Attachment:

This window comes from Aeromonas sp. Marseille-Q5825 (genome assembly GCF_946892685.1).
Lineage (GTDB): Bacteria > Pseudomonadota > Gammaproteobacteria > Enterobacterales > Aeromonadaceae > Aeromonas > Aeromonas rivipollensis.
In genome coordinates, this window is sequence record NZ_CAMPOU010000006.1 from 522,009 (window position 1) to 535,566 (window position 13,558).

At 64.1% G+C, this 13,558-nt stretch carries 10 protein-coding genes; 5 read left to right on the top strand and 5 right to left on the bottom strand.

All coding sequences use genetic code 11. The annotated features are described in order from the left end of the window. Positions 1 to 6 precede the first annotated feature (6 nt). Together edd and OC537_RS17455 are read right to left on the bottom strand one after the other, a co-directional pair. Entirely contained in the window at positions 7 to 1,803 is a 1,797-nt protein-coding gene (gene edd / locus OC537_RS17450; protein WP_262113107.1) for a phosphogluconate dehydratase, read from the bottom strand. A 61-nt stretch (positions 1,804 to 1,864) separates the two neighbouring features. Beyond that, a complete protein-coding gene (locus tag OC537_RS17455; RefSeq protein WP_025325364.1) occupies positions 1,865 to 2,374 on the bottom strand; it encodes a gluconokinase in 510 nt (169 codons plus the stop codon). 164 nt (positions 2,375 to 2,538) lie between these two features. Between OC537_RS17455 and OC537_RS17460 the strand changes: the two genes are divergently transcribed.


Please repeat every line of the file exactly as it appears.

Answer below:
This window comes from Aeromonas sp. Marseille-Q5825 (genome assembly GCF_946892685.1).
Lineage (GTDB): Bacteria > Pseudomonadota > Gammaproteobacteria > Enterobacterales > Aeromonadaceae > Aeromonas > Aeromonas rivipollensis.
In genome coordinates, this window is sequence record NZ_CAMPOU010000006.1 from 522,009 (window position 1) to 535,566 (window position 13,558).

At 64.1% G+C, this 13,558-nt stretch carries 10 protein-coding genes; 5 read left to right on the top strand and 5 right to left on the bottom strand.

All coding sequences use genetic code 11. The annotated features are described in order from the left end of the window. Positions 1 to 6 precede the first annotated feature (6 nt). Together edd and OC537_RS17455 are read right to left on the bottom strand one after the other, a co-directional pair. Entirely contained in the window at positions 7 to 1,803 is a 1,797-nt protein-coding gene (gene edd / locus OC537_RS17450; protein WP_262113107.1) for a phosphogluconate dehydratase, read from the bottom strand. A 61-nt stretch (positions 1,804 to 1,864) separates the two neighbouring features. Beyond that, a complete protein-coding gene (locus tag OC537_RS17455; RefSeq protein WP_025325364.1) occupies positions 1,865 to 2,374 on the bottom strand; it encodes a gluconokinase in 510 nt (169 codons plus the stop codon). 164 nt (positions 2,375 to 2,538) lie between these two features. Between OC537_RS17455 and OC537_RS17460 the strand changes: the two genes are divergently transcribed.